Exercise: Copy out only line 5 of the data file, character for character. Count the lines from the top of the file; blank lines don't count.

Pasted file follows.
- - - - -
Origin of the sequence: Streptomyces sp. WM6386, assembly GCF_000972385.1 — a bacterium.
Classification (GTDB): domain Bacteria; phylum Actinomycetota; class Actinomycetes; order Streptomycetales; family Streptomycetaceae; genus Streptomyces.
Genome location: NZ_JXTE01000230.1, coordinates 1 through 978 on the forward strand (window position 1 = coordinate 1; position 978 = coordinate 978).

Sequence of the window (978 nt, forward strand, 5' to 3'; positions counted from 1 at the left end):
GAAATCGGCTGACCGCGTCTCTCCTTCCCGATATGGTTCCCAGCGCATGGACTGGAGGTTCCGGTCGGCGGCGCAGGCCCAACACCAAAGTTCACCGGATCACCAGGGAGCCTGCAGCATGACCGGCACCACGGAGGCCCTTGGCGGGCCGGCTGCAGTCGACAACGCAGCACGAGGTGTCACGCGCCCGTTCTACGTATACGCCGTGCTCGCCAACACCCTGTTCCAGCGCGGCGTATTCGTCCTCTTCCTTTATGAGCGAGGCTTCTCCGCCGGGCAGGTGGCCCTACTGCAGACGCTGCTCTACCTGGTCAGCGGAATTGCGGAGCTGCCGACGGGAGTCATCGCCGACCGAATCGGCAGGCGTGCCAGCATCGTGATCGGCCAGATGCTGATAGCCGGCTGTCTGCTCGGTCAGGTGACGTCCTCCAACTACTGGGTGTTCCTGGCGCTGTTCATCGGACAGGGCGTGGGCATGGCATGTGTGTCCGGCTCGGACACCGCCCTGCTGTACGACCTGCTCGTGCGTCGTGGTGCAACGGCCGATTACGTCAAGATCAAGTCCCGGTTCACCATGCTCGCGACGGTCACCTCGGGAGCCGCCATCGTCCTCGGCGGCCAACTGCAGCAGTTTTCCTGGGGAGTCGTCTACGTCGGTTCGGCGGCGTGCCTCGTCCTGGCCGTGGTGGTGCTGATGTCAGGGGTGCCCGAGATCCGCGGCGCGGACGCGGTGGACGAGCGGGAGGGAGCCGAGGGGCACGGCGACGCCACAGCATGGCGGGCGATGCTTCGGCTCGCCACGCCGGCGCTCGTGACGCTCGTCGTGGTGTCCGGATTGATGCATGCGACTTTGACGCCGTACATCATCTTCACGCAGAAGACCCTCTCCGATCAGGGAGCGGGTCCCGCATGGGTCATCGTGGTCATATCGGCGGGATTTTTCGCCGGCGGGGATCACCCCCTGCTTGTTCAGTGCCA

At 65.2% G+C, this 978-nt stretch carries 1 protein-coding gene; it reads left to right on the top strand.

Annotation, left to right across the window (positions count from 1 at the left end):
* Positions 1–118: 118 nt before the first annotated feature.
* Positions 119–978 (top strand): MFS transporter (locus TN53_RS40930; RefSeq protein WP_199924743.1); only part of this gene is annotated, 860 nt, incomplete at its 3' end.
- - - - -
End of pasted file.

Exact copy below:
GAAATCGGCTGACCGCGTCTCTCCTTCCCGATATGGTTCCCAGCGCATGGACTGGAGGTTCCGGTCGGCGGCGCAGGCCCAACACCAAAGTTCACCGGATCACCAGGGAGCCTGCAGCATGACCGGCACCACGGAGGCCCTTGGCGGGCCGGCTGCAGTCGACAACGCAGCACGAGGTGTCACGCGCCCGTTCTACGTATACGCCGTGCTCGCCAACACCCTGTTCCAGCGCGGCGTATTCGTCCTCTTCCTTTATGAGCGAGGCTTCTCCGCCGGGCAGGTGGCCCTACTGCAGACGCTGCTCTACCTGGTCAGCGGAATTGCGGAGCTGCCGACGGGAGTCATCGCCGACCGAATCGGCAGGCGTGCCAGCATCGTGATCGGCCAGATGCTGATAGCCGGCTGTCTGCTCGGTCAGGTGACGTCCTCCAACTACTGGGTGTTCCTGGCGCTGTTCATCGGACAGGGCGTGGGCATGGCATGTGTGTCCGGCTCGGACACCGCCCTGCTGTACGACCTGCTCGTGCGTCGTGGTGCAACGGCCGATTACGTCAAGATCAAGTCCCGGTTCACCATGCTCGCGACGGTCACCTCGGGAGCCGCCATCGTCCTCGGCGGCCAACTGCAGCAGTTTTCCTGGGGAGTCGTCTACGTCGGTTCGGCGGCGTGCCTCGTCCTGGCCGTGGTGGTGCTGATGTCAGGGGTGCCCGAGATCCGCGGCGCGGACGCGGTGGACGAGCGGGAGGGAGCCGAGGGGCACGGCGACGCCACAGCATGGCGGGCGATGCTTCGGCTCGCCACGCCGGCGCTCGTGACGCTCGTCGTGGTGTCCGGATTGATGCATGCGACTTTGACGCCGTACATCATCTTCACGCAGAAGACCCTCTCCGATCAGGGAGCGGGTCCCGCATGGGTCATCGTGGTCATATCGGCGGGATTTTTCGCCGGCGGGGATCACCCCCTGCTTGTTCAGTGCCA